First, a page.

The day we left the hot springs, we stopped at a waterfall to top up our water supplies and to dispose of our garbage (like all respectable campers should), and ended up chatting with a braided goatee-sporting man who maintains the local rest areas.  He seemed genuinely disappointed when we told him about the mess at the hot springs and told us that it’s often closed to the public halfway through the summer because of the way people neglect it :(

As we bonded over our shared disdain for litterers, we found out that he had grown up in the area and he shared the location of a beautiful crown land campsite where we’d be able to park the van on a beach and have a big beautiful lake to ourselves.  So, with yet another set of vague directions, we headed off in search of the site and were excited to discover that it was exactly as he had promised.

We parked the van right on the beach, created some shade with our tarp and some driftwood sticks, and settled in for a magical 3-day crown land vacation.  We swam in the lake twice a day, watched the sun set behind the mountains in the evenings, and woke up to the sound of waves in the mornings.  It was a beautiful, peaceful, life-changing experience for us and it 100% renewed our interest in exploring Canada’s crown land again!

Lesson #3: paradise on crown land does exist, you might just need a local to help you find it.

Have you camped on crown land (or BLM land in the US)?  Tell us about your experience in the comments.

Happy Exploring!

Danielle

38 thoughts on “Exploring Canada’s Crown Land: Adventures and Lessons Learned

    1. Danielle Chabassol Post author

      We were too, Sumana! The rest of BC was perfectly litter-free though, so that’s good news :)

  1. Tammy

    Hahaha-aggresively nude, that cracks me up. Love what you are doing. Watched a utube vid posted by Kirsten Dirksen about your travels. I admire your bravery to make a go after what you desire and believe in. I feel my personality has a few life options-ie.marriage/kids/settling down in 1 location, world traveller but home base, nomadic life. I chose the 1st and am quite happy with it but definitely dream about the other 2 choices through people like you blogging about it. Don’t ever stop writing-you’re good at it! I look forward to reading the next post.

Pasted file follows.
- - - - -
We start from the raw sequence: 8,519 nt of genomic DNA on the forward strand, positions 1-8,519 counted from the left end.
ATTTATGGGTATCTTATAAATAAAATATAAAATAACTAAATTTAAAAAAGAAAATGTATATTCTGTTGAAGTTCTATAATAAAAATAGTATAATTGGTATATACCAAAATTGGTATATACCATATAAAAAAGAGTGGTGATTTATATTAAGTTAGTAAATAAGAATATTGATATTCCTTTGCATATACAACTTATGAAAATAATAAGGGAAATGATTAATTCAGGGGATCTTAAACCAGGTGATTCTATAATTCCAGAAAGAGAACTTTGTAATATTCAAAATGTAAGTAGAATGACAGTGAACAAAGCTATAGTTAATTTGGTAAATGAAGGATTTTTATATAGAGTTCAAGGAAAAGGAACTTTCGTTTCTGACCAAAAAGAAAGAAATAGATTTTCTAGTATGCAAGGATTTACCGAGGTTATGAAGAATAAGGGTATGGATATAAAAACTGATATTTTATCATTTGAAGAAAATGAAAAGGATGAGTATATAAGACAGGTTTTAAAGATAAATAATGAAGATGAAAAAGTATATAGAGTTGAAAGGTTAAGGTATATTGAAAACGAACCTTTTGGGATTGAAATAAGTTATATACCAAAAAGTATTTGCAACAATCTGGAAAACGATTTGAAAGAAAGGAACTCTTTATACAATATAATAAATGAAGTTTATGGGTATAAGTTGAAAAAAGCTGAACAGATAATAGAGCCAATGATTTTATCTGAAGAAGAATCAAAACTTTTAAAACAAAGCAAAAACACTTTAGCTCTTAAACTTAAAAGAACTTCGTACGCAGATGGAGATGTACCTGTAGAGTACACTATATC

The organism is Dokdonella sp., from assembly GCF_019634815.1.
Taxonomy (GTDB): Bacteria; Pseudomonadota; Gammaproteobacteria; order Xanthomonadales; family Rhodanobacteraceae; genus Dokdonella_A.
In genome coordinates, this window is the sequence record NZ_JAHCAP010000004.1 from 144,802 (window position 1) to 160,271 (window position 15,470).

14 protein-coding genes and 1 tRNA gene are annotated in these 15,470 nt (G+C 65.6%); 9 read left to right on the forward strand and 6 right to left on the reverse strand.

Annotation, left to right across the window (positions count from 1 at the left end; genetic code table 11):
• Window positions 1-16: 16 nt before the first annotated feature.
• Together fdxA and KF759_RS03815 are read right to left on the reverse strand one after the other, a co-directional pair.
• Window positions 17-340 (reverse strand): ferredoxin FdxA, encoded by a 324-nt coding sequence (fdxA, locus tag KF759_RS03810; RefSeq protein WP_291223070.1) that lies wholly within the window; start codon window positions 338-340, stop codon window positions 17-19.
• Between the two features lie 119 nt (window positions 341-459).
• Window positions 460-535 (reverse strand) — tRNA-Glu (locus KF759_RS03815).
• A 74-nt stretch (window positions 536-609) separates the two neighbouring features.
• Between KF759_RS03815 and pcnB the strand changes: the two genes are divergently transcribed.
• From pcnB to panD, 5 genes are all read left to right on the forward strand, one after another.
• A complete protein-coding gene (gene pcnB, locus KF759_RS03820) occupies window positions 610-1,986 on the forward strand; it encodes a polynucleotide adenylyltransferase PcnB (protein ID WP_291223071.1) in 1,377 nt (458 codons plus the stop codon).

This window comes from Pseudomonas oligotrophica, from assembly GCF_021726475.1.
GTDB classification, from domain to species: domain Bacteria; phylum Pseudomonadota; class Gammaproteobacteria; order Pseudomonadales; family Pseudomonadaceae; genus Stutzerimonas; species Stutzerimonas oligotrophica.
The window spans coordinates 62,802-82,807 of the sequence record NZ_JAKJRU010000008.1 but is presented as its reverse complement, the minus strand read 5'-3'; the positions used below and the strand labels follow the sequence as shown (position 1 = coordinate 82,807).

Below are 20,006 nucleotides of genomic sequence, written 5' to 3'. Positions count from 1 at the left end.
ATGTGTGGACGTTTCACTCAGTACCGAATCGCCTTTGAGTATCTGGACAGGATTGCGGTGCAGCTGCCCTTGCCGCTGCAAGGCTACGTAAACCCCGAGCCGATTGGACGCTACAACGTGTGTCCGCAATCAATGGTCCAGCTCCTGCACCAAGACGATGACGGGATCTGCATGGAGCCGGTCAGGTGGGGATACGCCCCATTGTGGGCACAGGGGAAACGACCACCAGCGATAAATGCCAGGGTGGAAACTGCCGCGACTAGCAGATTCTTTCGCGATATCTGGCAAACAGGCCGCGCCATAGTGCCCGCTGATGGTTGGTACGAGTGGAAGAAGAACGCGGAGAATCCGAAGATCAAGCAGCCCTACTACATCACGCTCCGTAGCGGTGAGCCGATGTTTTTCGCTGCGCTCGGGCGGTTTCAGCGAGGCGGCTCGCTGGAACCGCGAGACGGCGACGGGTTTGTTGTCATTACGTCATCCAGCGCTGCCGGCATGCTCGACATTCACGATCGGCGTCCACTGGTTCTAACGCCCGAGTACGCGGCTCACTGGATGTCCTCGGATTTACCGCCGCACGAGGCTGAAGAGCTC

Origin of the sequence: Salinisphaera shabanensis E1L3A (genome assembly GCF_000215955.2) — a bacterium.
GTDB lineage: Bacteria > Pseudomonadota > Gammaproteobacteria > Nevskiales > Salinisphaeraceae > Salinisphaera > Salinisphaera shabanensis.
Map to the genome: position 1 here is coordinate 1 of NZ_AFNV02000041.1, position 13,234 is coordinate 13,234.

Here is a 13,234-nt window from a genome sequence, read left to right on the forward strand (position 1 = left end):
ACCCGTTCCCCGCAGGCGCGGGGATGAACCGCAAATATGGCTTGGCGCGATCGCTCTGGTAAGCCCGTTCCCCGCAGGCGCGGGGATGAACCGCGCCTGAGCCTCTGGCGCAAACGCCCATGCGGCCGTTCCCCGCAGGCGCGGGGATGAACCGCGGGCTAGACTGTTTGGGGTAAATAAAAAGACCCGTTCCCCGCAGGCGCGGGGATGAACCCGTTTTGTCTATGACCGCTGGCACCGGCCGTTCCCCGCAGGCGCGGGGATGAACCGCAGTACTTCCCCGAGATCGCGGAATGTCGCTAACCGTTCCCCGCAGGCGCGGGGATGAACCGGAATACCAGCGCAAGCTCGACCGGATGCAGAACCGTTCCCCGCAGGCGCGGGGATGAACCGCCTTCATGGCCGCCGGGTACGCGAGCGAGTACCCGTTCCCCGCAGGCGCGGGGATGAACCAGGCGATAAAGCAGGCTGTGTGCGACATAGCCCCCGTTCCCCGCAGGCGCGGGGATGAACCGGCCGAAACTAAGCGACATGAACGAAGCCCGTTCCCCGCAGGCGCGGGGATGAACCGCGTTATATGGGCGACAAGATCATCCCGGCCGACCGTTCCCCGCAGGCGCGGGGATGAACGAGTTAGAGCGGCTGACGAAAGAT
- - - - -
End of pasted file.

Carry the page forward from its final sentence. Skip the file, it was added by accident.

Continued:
1. Danielle Chabassol Post author

      Hi Tammy – looks like we both have similar ideas/life options that interest us. It’s funny that you enjoy reading travel blogs while I enjoy reading mom/family blogs. I think life on the other side always seems interesting and it’s fun to peek at what other people are doing but I still try to find satisfaction with my own choices. Thanks for the encouragement – I really appreciate it <3

  2. Una

    Hii….great topic. We have been camping on crown land around Ottawa quite a bit. Every experience has been awesome, some sites better then others, except for the one time when we ran into a bunch of dudes that ended up throwing rocks through a bunch of our cars and stealing stuff. That said, this happened once, in I would say the last 10 years. So overall a really great experience for free camping in some untouched and wild parts.

    Also we found out that national forests in US are all free camping as well, and some beautiful spots too.

    PS. You really do have a great writing style, pleasure to read.

    1. Danielle Chabassol Post author

      Una! You really had guys throwing rocks at your cars? What a bunch of maniacs! I’m glad to hear that was an exception among all your crown land camping adventures.

      Have fun on your van adventures – I’m so so so excited to follow your journey South! <3

  3. Elaine Mari

    Hi there, my partner and I have recently come across your Youtube Channel and blog. Thanks for the effort you put into them, they are so well done. We’ve camped extensively in BC quite a bit on crown land here. We use the Camp Free in BC book and the Backroads Map Books, highly recommended. I’ve sent you an email with more info that is too long to put in a comment.

    1. Danielle Chabassol Post author

      Hi Elaine,

      Thank you for letting us know about the Camp Free in BC and Backroads Map books! We’ll definitely check them out the next time we’re in BC :)

      Sorry that I haven’t replied to your email yet – we’re really behind on responding but hopefully that will change next month when we start working on Exploring Alternatives projects full-time :)